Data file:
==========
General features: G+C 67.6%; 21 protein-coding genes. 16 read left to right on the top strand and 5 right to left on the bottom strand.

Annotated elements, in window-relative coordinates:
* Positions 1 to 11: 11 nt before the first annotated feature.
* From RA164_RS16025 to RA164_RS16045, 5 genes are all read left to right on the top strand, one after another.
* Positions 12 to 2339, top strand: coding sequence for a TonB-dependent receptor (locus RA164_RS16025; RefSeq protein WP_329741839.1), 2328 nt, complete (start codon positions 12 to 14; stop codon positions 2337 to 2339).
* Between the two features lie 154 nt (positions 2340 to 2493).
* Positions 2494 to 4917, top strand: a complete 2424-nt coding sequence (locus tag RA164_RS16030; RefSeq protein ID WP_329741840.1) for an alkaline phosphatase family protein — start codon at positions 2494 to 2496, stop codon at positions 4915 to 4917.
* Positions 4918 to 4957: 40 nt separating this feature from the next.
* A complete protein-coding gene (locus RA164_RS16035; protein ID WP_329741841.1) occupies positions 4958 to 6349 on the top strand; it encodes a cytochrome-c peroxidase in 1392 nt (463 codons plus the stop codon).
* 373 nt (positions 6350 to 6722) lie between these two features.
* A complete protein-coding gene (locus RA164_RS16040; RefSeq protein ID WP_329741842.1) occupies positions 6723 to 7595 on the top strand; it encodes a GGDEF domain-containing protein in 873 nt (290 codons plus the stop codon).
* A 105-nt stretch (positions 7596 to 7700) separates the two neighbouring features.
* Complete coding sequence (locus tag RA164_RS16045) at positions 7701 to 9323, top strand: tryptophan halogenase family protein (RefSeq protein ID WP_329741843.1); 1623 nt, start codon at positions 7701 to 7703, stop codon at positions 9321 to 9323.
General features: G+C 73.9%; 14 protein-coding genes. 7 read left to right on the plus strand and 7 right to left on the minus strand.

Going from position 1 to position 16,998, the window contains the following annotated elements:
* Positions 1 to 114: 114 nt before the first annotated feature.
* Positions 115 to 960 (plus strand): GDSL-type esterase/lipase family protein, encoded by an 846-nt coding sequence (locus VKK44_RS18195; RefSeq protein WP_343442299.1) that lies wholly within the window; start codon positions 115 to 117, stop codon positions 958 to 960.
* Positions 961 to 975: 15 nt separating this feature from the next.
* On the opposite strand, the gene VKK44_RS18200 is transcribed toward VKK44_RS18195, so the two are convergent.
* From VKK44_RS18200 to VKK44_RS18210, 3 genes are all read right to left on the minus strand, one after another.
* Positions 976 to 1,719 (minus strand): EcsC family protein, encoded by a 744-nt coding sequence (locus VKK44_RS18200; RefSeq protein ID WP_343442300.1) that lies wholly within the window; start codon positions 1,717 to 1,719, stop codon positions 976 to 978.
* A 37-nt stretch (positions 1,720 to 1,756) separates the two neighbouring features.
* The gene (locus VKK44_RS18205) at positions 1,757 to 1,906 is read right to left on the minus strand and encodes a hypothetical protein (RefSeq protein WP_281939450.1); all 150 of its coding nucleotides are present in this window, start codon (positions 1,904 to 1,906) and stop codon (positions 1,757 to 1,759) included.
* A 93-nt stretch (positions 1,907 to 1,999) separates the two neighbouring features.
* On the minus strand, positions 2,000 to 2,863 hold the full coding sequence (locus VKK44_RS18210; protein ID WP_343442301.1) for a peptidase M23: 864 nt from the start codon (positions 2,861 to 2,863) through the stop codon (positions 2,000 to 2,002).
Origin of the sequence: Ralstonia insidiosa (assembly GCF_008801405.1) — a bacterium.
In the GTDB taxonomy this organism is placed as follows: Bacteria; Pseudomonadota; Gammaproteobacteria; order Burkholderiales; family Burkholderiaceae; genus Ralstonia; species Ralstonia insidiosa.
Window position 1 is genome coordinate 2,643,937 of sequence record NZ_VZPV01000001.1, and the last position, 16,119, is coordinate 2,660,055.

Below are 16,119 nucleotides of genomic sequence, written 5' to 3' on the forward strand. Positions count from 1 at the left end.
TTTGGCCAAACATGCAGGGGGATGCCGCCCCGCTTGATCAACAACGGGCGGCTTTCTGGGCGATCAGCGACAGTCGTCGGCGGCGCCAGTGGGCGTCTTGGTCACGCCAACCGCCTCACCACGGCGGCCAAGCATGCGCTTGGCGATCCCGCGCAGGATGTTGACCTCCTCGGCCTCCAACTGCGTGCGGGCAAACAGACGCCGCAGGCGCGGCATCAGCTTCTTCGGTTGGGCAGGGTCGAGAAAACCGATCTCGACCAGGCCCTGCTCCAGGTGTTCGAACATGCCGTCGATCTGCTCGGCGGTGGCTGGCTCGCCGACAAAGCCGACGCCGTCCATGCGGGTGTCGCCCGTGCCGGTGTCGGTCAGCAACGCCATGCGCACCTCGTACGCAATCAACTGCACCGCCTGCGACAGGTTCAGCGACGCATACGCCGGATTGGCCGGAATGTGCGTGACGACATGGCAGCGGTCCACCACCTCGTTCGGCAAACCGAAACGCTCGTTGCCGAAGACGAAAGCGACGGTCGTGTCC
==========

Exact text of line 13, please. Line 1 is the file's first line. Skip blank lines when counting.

* Complete coding sequence (locus tag RA164_RS16045) at positions 7701 to 9323, top strand: tryptophan halogenase family protein (RefSeq protein ID WP_329741843.1); 1623 nt, start codon at positions 7701 to 7703, stop codon at positions 9321 to 9323.